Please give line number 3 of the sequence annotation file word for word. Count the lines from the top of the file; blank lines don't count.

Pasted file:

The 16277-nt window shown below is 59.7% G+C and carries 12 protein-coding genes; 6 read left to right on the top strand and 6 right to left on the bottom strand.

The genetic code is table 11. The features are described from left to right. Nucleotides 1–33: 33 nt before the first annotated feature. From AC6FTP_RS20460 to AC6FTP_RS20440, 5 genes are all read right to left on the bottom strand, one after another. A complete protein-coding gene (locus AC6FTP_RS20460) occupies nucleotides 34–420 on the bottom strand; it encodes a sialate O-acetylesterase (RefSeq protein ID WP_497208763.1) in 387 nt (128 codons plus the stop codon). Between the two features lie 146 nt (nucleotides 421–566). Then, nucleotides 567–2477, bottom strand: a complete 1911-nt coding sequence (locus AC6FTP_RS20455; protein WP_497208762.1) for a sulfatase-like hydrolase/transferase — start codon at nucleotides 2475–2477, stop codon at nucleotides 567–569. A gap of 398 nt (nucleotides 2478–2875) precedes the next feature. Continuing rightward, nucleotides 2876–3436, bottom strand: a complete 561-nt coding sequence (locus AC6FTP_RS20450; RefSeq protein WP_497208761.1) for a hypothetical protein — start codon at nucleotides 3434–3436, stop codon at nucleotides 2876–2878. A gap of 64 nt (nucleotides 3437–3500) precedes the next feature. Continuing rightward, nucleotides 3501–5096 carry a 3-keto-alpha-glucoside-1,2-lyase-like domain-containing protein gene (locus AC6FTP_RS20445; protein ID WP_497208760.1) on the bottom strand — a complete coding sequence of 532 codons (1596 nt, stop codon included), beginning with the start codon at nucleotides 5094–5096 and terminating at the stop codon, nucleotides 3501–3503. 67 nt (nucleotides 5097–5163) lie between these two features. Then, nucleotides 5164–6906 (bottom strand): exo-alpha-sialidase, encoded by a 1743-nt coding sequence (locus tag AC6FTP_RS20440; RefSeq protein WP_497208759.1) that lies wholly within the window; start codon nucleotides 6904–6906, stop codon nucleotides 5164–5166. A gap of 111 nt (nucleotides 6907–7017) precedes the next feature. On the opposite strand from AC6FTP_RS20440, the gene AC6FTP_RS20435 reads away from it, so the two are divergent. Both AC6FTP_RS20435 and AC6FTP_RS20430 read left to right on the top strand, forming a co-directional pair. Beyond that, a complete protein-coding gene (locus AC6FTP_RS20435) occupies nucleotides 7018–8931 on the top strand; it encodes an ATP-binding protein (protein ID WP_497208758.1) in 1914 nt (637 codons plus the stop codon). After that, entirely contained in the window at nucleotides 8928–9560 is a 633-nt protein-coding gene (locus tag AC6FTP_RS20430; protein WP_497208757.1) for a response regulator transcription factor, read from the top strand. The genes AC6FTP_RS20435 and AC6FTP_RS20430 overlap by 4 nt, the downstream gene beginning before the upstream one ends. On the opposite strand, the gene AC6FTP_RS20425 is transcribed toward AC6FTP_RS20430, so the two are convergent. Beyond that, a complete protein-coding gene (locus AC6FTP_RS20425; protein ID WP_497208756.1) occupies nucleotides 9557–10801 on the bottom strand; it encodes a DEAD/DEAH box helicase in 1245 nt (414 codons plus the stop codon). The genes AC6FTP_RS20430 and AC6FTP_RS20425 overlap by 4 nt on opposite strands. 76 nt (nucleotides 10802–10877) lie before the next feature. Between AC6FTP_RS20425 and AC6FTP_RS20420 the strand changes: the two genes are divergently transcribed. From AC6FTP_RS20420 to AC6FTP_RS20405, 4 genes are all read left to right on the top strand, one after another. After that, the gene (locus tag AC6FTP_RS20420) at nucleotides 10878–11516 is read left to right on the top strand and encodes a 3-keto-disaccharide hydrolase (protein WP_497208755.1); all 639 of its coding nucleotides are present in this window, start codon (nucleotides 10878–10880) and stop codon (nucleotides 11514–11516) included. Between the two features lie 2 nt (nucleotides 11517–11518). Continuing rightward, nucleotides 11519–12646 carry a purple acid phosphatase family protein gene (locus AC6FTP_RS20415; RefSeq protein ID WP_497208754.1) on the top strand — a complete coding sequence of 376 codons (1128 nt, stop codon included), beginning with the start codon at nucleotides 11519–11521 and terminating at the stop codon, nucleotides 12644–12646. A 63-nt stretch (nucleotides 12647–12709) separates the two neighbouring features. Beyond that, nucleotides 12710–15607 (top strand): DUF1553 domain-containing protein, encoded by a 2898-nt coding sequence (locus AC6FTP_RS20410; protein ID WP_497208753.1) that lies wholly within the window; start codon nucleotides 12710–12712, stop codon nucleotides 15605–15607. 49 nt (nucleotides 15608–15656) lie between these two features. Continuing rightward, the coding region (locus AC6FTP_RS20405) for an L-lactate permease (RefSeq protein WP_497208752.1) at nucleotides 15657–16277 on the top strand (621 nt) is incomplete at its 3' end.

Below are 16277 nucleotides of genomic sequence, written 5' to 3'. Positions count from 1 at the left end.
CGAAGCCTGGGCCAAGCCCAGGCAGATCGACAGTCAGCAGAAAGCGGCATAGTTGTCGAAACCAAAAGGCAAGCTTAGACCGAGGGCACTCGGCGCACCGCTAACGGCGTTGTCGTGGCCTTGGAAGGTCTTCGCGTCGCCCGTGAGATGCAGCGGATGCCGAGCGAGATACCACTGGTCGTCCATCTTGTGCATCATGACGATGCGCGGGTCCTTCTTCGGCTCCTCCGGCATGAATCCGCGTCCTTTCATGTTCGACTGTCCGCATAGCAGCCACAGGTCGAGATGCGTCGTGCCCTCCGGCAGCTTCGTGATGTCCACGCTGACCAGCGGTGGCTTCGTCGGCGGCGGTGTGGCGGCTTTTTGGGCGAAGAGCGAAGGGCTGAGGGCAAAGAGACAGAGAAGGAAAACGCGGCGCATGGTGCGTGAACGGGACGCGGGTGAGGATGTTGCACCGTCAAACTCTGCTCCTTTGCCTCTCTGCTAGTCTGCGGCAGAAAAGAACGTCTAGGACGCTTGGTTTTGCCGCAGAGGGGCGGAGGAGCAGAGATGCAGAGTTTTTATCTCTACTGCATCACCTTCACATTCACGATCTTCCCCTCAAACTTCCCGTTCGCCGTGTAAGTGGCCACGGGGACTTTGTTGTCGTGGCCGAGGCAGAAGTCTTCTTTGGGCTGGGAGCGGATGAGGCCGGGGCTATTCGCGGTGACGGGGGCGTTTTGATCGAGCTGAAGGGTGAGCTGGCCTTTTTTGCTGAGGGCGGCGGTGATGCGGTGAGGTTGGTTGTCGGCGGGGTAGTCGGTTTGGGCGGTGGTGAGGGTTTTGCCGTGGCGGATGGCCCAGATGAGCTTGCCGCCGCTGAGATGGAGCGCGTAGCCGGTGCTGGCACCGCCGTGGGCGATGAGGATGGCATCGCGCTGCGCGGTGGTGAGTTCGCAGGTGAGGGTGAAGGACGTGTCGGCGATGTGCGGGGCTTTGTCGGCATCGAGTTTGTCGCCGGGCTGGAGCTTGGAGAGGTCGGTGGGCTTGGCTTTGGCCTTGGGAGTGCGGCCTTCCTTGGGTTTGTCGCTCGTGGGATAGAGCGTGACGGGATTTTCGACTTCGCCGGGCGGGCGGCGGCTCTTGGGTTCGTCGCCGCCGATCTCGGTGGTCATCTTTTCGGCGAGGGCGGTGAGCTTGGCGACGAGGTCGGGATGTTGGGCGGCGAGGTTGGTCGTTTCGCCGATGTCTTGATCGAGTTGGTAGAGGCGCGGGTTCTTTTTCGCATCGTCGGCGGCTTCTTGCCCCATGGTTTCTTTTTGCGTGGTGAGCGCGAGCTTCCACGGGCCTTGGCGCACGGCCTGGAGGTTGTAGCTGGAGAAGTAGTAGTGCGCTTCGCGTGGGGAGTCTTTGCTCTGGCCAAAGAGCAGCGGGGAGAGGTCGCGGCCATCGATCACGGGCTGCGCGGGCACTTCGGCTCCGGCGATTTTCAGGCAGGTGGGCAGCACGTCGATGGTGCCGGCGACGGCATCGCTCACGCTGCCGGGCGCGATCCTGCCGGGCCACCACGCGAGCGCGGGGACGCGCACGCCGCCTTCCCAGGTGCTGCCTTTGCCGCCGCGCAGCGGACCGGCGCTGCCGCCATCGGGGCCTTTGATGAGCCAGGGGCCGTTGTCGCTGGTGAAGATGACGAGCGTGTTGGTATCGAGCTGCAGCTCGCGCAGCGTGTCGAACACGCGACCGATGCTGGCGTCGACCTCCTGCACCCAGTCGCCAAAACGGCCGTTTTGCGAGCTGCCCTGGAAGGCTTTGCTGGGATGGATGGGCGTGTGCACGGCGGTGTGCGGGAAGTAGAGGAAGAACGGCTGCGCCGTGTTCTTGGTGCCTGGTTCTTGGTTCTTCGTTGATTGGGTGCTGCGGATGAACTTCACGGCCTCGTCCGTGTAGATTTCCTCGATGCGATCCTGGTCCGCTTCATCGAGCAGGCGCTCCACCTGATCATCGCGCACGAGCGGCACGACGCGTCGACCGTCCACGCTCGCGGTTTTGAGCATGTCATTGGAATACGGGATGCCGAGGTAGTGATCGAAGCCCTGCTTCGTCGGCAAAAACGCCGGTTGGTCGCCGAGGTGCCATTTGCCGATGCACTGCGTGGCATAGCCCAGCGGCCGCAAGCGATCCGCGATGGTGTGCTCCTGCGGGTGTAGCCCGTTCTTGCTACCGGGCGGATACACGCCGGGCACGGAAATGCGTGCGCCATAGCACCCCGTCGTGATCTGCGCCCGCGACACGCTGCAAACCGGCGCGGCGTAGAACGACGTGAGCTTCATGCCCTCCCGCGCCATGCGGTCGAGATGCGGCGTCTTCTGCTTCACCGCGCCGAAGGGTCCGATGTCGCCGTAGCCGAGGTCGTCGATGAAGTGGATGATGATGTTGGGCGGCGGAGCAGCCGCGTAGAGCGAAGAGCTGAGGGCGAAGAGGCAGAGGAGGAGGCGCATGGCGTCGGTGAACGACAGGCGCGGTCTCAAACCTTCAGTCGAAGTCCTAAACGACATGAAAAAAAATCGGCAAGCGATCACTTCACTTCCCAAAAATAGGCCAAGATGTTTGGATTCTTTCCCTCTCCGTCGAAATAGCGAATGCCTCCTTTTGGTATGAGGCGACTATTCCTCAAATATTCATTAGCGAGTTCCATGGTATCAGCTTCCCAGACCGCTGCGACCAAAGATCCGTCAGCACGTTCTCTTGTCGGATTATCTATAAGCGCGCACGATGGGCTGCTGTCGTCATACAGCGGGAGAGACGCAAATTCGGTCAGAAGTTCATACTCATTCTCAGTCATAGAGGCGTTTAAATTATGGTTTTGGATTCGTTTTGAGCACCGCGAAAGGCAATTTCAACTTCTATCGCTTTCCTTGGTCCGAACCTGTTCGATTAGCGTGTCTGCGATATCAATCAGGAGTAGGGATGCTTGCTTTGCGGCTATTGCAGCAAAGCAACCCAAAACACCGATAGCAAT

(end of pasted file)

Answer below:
Below are 16277 nucleotides of genomic sequence, written 5' to 3'. Positions count from 1 at the left end.